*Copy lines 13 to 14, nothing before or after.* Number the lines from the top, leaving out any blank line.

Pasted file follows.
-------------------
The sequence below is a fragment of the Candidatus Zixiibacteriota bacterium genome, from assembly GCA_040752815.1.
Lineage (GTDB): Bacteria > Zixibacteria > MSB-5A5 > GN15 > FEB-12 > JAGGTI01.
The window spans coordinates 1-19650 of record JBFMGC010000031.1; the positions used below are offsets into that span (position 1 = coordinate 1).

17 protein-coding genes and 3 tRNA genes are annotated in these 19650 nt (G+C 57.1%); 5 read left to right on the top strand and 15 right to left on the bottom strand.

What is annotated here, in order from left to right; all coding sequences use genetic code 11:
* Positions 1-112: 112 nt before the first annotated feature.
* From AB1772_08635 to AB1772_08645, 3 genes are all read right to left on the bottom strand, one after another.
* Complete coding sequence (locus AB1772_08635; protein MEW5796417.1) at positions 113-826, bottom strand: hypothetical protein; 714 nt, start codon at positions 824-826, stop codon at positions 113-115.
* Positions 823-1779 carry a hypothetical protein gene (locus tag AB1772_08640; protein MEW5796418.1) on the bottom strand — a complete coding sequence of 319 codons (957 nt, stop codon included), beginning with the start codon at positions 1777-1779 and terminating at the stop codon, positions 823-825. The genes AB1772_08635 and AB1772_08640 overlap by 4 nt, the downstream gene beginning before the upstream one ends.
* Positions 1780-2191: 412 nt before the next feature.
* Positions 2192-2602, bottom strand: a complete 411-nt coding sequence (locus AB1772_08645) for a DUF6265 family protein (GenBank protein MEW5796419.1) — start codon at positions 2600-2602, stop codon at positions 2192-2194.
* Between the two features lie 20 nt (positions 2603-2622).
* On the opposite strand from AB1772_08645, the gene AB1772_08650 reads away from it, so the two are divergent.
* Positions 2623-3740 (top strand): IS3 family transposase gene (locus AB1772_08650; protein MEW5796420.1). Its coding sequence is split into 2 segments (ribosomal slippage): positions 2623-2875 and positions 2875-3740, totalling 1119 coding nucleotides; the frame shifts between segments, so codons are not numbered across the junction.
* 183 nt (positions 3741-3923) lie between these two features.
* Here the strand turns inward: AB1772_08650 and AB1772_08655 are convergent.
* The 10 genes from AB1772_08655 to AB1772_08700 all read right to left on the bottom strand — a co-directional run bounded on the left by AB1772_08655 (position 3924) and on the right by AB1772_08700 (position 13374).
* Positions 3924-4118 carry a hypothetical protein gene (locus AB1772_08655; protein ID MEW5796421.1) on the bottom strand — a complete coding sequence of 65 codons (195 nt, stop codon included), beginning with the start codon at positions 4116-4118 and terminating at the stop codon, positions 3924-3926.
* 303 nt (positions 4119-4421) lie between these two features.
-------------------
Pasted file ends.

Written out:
* On the opposite strand from AB1772_08645, the gene AB1772_08650 reads away from it, so the two are divergent.
* Positions 2623-3740 (top strand): IS3 family transposase gene (locus AB1772_08650; protein MEW5796420.1). Its coding sequence is split into 2 segments (ribosomal slippage): positions 2623-2875 and positions 2875-3740, totalling 1119 coding nucleotides; the frame shifts between segments, so codons are not numbered across the junction.